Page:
Women have always been at the centre of my work. I’m interested in creating safe, inclusive spaces where we can feel comfortable in our bodies. I feel like I have this incredible responsibility to encourage the women I photograph, to give them the time and space to be witnessed. It's a small, but hopefully crucial, element in slowly dismantling the patriarchy.
I see you are busy creating a book. What could your audience expect from this publication?
I’ve been working on a project Island Time shot in Cuba over the last three years. The project is a poetic and diaristic examination of the concept of time. Counting, stretching, standing still – time seems to bend and break crashing onto itself keeping me in a kind of mesmerised daze. I’m using my camera, shooting mostly on film, to try to capture this thick stillness that lingers between boredom and meditation.
Cuba is a world that begins and end with the ocean filled with a generation that is yearning to be a part of the globalised world. The book will have a bit of Surrealism and fantasy, with an attempt to capture a different side of the island far from the tourists and politics.
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Do you think photographers are getting the recognition and respect they deserve within the industry?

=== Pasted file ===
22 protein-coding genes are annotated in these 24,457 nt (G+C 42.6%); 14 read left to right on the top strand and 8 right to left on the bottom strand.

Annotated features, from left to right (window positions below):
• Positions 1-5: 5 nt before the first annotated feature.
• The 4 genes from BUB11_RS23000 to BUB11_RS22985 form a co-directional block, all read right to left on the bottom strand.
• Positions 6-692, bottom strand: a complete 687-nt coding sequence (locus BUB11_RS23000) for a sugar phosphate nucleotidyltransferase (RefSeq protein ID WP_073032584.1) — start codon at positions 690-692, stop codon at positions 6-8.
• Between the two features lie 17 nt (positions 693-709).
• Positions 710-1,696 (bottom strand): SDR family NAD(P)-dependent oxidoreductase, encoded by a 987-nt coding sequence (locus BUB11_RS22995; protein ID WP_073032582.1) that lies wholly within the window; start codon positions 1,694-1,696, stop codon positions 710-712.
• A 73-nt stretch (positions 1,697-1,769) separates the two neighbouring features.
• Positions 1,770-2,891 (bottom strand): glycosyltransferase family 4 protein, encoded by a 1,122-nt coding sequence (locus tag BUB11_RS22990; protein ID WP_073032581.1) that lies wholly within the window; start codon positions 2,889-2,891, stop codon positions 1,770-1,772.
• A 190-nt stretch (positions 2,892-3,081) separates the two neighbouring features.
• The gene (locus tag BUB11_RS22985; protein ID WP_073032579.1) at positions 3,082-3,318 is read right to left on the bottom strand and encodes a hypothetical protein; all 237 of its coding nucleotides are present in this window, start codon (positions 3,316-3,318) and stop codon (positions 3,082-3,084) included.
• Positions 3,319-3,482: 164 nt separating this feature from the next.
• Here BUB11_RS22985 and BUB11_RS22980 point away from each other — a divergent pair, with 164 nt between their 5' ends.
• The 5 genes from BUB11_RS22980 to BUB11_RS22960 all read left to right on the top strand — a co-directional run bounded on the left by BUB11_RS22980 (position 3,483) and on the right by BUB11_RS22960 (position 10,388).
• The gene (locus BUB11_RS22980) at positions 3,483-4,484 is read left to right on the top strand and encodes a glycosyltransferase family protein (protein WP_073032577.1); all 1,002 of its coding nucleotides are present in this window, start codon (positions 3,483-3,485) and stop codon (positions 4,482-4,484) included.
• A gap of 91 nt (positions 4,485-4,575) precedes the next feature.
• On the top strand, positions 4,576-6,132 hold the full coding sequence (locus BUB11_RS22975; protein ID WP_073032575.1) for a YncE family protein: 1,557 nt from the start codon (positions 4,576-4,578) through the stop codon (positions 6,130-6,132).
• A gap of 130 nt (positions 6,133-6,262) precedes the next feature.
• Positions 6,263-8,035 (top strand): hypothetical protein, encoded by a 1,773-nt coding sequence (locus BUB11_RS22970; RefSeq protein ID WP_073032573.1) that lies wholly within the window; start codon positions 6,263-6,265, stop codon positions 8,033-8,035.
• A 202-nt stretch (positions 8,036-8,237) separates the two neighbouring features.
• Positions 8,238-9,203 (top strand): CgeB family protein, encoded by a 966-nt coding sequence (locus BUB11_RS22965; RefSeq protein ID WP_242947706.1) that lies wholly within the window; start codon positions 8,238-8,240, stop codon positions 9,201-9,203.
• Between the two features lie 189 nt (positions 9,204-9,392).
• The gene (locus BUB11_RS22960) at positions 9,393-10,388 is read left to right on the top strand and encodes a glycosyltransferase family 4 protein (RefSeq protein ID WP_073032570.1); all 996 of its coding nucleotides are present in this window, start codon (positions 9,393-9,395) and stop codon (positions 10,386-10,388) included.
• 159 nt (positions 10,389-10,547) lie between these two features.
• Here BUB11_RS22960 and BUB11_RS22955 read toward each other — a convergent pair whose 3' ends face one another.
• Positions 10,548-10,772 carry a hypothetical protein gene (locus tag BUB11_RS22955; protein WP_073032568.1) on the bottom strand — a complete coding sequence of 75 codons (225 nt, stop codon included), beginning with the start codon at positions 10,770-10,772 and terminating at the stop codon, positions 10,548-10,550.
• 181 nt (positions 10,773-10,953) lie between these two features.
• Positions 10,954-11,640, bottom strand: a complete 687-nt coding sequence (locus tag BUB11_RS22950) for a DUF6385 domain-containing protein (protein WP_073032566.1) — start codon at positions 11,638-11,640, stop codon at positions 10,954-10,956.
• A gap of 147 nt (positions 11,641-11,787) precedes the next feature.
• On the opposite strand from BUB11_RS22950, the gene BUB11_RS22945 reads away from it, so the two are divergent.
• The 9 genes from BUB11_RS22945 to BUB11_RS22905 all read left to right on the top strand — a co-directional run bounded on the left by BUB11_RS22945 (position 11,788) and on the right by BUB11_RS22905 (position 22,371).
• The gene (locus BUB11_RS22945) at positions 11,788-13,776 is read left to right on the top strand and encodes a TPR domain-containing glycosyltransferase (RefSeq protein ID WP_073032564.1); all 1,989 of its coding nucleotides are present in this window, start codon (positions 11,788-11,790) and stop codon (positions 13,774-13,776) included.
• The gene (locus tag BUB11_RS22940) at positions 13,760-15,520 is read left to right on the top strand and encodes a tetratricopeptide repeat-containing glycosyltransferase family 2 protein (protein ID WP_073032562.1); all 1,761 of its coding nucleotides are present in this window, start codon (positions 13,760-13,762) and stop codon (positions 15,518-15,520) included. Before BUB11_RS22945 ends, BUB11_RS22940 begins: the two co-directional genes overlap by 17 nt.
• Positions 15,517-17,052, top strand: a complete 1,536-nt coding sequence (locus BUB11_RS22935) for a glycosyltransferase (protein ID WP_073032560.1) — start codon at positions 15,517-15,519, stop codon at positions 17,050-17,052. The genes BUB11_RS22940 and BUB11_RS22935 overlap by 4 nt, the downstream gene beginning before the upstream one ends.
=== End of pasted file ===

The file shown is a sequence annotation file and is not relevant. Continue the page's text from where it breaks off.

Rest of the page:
I think it’s complicated. Social media platforms are helping jumpstart and uplift photographers that wouldn't necessarily have the same traction without it. At the same time, artists are getting ripped off from corporations and brands stealing images or even reproducing the same ones. I’ve had many companies use my images to sell their own products and share their perspectives without asking for permission. We’re living in such an image-saturated world that it often seems like photos can be taken for granted. I think in the future we’ll have to figure out efficient ways to protect our works even more.
I see that you also paint occasionally. What is the relation between painting and picking up a camera and capturing a shot for you?
Painting is so much more relaxing for me! I use it as a tool to create, but also to get out of my own head. Photography can be a bit more calculated sometimes so I love the freedom that painting brings into my body. I didn't study painting so I also think that plays into it as well.
You also have a strong political voice on your social media, does this flow into the work you create?
Definitely, I don't think anyone has the choice to decide they aren’t political at this moment in time. There are too many people suffering at the hands of politicians and we need to continue to fight for the equality of race, gender, and sex. If you’re not fighting for the rights of an oppressed people then what are you doing with your life?
We know that travelling opens your eyes to the minutiae of life. How do you see ‘travelling’ as we used to know it change post-Covid?
My hope is that travelling post-Covid will be slower, more sustainable. There will be thoughtful planning that focuses on what travellers can give back to the places and communities they visit. There will be more self-awareness of the environmental footprint travelling makes. We will begin to focus less on 'travelling for the gram' and instead, focus on staying present with ourselves or the people we are exploring with.